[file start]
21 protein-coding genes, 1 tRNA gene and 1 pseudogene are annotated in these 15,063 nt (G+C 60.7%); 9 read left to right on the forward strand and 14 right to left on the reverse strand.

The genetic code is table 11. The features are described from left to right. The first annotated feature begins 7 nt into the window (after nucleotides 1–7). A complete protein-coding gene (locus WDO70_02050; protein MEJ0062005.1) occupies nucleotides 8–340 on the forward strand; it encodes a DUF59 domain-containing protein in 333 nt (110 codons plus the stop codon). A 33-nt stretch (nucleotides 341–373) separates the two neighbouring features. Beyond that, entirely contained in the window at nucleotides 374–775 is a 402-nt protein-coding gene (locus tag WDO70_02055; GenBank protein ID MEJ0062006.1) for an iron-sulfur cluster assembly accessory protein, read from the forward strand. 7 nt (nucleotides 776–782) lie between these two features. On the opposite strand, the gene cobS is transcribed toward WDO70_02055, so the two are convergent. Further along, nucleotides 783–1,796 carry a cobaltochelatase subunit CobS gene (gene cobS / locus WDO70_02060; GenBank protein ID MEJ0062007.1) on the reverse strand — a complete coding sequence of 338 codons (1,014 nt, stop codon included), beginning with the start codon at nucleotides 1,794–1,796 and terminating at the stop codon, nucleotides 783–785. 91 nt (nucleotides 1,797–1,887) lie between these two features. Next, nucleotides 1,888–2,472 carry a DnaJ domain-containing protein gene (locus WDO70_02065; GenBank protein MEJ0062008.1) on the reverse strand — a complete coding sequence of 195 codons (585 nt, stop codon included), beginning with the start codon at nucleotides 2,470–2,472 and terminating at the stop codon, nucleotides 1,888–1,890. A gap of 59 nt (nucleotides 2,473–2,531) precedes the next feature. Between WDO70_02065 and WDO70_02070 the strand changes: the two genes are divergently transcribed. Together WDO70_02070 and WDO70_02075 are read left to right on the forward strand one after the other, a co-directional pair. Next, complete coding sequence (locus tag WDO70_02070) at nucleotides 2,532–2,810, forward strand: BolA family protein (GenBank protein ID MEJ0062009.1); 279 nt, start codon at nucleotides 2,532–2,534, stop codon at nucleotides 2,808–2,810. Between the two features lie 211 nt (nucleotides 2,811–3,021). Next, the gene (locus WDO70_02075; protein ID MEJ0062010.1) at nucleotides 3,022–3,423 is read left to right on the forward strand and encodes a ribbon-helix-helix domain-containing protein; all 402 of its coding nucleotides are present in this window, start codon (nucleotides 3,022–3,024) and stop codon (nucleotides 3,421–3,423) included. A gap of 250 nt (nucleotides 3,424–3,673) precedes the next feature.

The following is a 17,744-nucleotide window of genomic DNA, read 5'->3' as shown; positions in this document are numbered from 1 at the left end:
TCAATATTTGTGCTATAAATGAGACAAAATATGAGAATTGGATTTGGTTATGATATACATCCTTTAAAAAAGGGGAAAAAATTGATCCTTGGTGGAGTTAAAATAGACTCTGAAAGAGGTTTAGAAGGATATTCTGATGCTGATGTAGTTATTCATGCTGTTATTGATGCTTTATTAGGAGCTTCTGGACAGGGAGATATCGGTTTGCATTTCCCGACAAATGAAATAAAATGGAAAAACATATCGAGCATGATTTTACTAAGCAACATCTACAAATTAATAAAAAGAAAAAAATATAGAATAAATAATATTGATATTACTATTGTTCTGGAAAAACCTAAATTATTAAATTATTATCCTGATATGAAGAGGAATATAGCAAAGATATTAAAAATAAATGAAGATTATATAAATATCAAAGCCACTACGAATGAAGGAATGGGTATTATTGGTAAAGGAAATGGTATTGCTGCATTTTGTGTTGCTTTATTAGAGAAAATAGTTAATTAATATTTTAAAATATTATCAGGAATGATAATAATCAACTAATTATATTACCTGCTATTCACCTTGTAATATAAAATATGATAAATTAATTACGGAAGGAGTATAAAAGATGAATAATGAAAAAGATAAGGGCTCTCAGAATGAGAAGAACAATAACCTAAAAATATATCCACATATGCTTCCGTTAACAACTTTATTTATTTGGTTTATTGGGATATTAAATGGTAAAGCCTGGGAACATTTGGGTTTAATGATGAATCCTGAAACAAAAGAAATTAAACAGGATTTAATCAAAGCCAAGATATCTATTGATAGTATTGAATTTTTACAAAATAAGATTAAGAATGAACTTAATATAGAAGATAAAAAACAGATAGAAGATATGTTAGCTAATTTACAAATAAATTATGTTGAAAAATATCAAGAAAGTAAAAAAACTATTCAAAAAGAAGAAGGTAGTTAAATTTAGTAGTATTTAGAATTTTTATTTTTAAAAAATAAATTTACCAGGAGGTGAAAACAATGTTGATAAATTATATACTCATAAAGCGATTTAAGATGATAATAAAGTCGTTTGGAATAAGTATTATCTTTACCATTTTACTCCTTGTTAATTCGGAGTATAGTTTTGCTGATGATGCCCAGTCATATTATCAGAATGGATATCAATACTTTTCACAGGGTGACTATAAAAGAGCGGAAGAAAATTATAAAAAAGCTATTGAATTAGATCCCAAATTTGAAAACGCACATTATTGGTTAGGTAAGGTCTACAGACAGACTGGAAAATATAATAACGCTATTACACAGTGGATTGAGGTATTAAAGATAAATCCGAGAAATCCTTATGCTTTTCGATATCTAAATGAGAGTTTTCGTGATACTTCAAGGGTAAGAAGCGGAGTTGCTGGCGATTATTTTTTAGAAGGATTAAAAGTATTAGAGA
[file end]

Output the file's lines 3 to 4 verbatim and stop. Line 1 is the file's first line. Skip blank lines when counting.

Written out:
The following is a 17,744-nucleotide window of genomic DNA, read 5'->3' as shown; positions in this document are numbered from 1 at the left end:
TCAATATTTGTGCTATAAATGAGACAAAATATGAGAATTGGATTTGGTTATGATATACATCCTTTAAAAAAGGGGAAAAAATTGATCCTTGGTGGAGTTAAAATAGACTCTGAAAGAGGTTTAGAAGGATATTCTGATGCTGATGTAGTTATTCATGCTGTTATTGATGCTTTATTAGGAGCTTCTGGACAGGGAGATATCGGTTTGCATTTCCCGACAAATGAAATAAAATGGAAAAACATATCGAGCATGATTTTACTAAGCAACATCTACAAATTAATAAAAAGAAAAAAATATAGAATAAATAATATTGATATTACTATTGTTCTGGAAAAACCTAAATTATTAAATTATTATCCTGATATGAAGAGGAATATAGCAAAGATATTAAAAATAAATGAAGATTATATAAATATCAAAGCCACTACGAATGAAGGAATGGGTATTATTGGTAAAGGAAATGGTATTGCTGCATTTTGTGTTGCTTTATTAGAGAAAATAGTTAATTAATATTTTAAAATATTATCAGGAATGATAATAATCAACTAATTATATTACCTGCTATTCACCTTGTAATATAAAATATGATAAATTAATTACGGAAGGAGTATAAAAGATGAATAATGAAAAAGATAAGGGCTCTCAGAATGAGAAGAACAATAACCTAAAAATATATCCACATATGCTTCCGTTAACAACTTTATTTATTTGGTTTATTGGGATATTAAATGGTAAAGCCTGGGAACATTTGGGTTTAATGATGAATCCTGAAACAAAAGAAATTAAACAGGATTTAATCAAAGCCAAGATATCTATTGATAGTATTGAATTTTTACAAAATAAGATTAAGAATGAACTTAATATAGAAGATAAAAAACAGATAGAAGATATGTTAGCTAATTTACAAATAAATTATGTTGAAAAATATCAAGAAAGTAAAAAAACTATTCAAAAAGAAGAAGGTAGTTAAATTTAGTAGTATTTAGAATTTTTATTTTTAAAAAATAAATTTACCAGGAGGTGAAAACAATGTTGATAAATTATATACTCATAAAGCGATTTAAGATGATAATAAAGTCGTTTGGAATAAGTATTATCTTTACCATTTTACTCCTTGTTAATTCGGAGTATAGTTTTGCTGATGATGCCCAGTCATATTATCAGAATGGATATCAATACTTTTCACAGGGTGACTATAAAAGAGCGGAAGAAAATTATAAAAAAGCTATTGAATTAGATCCCAAATTTGAAAACGCACATTATTGGTTAGGTAAGGTCTACAGACAGACTGGAAAATATAATAACGCTATTACACAGTGGATTGAGGTATTAAAGATAAATCCGAGAAATCCTTATGCTTTTCGATATCTAAATGAGAGTTTTCGTGATACTTCAAGGGTAAGAAGCGGAGTTGCTGGCGATTATTTTTTAGAAGGATTAAAAGTATTAGAGA